What do you really mean when you say I'm "inspiring"?
My name is Gabriela, I’m 25 am I'm from Poland. I was born with Cerebral Palsy (spastic diplegia). Even a few years ago I didn’t think I would be able to say it out loud with confidence, let alone post it on the Internet. That’s because I never wanted it to define me, but it took me years to actually believe that it’s just a fact about me. As much as I wish I could say that I’m grateful for it, I don’t think I ever will. But I am truly grateful for the person it helped me become. For the clarity it allowed me to have about what’s important. For how it shaped my attitude towards challenges. For everything I achieved despite the difficulties it placed, and continues to place, on my way. For being one of the things which allow me to say that I’m quite content with the woman I see when I look into the mirror today. And a bit proud of her too.
Fighting for Equality
But…Yes, there is a big but. My disability and the physical challenges I deal with do not mean that I am inherently inspiring. I know that when people say “you’re so inspiring/strong/brave” they generally have good intentions. But, to be honest, I often find it quite patronizing. I cannot help but notice that people with disabilities are most often portrayed by the media and in public discourse in one of two ways: we are either miserable/tragic or inspirational. But it’s pretty rarely that we are seen as equal, valuable human beings. As people who are capable and who want to have equal chances and live “normal” lives.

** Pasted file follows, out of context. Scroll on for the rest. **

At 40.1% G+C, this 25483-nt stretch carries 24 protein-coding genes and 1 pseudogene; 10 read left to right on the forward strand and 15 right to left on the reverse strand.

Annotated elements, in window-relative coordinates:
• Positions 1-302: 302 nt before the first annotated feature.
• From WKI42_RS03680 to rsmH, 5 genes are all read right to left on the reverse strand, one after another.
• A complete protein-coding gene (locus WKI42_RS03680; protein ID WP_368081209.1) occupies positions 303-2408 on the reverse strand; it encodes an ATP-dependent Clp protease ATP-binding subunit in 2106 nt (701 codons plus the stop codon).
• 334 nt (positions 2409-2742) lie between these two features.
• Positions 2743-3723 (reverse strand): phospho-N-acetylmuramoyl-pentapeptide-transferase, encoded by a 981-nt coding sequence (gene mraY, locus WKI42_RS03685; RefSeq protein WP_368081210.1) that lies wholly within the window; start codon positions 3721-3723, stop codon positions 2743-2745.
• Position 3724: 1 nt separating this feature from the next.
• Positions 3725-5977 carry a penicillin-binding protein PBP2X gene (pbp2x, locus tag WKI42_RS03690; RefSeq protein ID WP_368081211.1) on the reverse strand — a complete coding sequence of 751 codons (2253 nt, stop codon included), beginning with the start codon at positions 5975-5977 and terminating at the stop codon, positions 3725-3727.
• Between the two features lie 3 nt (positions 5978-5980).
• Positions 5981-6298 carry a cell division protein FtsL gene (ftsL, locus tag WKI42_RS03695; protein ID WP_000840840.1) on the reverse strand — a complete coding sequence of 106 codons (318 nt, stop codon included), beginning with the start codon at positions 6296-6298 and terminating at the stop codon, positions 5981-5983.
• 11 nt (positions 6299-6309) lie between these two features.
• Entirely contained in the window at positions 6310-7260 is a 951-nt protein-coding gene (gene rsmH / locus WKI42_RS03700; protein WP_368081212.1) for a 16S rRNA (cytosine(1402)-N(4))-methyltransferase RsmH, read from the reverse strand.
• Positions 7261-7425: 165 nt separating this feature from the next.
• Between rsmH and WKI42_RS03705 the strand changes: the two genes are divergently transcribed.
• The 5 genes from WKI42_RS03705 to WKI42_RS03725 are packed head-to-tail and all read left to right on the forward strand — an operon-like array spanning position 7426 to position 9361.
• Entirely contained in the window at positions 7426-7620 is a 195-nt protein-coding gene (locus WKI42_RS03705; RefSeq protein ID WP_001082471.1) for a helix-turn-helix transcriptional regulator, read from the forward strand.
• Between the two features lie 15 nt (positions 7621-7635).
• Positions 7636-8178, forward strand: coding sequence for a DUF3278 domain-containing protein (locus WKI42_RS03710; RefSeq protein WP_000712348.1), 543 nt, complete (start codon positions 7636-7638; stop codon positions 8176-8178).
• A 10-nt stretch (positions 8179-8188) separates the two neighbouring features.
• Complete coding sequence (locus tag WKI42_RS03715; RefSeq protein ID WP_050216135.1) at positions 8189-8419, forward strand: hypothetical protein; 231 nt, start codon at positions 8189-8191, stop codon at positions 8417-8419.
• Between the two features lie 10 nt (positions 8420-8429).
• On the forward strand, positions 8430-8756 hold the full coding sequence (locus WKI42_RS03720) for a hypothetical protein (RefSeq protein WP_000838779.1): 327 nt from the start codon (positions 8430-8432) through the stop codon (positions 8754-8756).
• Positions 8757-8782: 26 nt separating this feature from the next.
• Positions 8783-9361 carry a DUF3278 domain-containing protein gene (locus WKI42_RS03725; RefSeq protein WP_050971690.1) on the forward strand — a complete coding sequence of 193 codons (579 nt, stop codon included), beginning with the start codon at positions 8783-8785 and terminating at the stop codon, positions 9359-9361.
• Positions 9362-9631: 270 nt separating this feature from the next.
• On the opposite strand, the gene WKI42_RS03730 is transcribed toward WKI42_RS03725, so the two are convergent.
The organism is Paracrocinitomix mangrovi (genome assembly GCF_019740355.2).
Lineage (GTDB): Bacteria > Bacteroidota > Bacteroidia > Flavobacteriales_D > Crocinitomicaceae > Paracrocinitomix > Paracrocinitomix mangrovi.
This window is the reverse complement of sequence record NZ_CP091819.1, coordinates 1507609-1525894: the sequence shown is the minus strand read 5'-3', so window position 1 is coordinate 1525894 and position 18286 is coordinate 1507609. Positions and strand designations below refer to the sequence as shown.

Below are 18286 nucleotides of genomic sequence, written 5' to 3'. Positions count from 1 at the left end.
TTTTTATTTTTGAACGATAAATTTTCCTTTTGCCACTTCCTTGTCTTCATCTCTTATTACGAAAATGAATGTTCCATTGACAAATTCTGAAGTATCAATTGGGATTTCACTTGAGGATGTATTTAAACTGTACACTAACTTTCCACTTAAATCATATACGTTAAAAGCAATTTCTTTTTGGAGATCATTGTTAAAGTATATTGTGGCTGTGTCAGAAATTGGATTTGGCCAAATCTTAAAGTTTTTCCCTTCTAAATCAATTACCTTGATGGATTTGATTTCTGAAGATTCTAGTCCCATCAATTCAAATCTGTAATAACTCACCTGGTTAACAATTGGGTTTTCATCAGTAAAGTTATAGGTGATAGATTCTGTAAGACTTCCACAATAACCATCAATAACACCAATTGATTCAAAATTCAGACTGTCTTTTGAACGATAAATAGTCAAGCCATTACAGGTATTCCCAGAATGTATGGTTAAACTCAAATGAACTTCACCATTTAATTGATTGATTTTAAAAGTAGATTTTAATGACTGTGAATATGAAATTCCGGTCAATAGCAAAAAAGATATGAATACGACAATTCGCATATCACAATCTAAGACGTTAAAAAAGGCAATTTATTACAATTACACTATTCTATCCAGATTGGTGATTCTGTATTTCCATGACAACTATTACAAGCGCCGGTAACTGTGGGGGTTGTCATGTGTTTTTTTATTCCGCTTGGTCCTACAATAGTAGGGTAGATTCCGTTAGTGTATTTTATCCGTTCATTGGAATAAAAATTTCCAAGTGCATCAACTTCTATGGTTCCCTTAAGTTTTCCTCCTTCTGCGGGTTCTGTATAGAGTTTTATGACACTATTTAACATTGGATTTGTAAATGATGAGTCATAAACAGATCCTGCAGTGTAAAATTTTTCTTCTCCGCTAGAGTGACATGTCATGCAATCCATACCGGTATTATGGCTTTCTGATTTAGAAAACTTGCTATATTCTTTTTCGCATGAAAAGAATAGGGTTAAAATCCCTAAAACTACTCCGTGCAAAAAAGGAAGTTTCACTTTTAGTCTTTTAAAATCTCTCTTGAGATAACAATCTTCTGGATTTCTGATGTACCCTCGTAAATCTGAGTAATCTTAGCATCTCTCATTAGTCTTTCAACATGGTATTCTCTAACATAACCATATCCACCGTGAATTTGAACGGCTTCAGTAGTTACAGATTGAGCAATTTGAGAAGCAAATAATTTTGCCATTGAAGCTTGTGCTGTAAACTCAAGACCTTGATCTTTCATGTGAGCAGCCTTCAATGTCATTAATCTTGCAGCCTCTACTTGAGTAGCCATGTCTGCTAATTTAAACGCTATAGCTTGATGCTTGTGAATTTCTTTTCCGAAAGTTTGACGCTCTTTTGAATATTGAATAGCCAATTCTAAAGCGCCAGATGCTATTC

There’s truly nothing I want more than to be treated like the grown, intellectually and emotionally capable woman that I am (and not, as it often happens, like a child). To be able to work outside of home (I currently work from home as an educational content creator and, as much as I enjoy what I do, I would love to do it in a more “interactive” environment). To help others as much as I can. Finally, to one day find a partner and start my own family.
My goals and dreams are not extraordinary and neither is my life. It’s all I’ve ever known and I just want to make the most of it. I have passions, ambitions, strengths and shortcomings. I also happen to have a disability and it doesn’t mean that I’m inspiring or miserable. I’m human.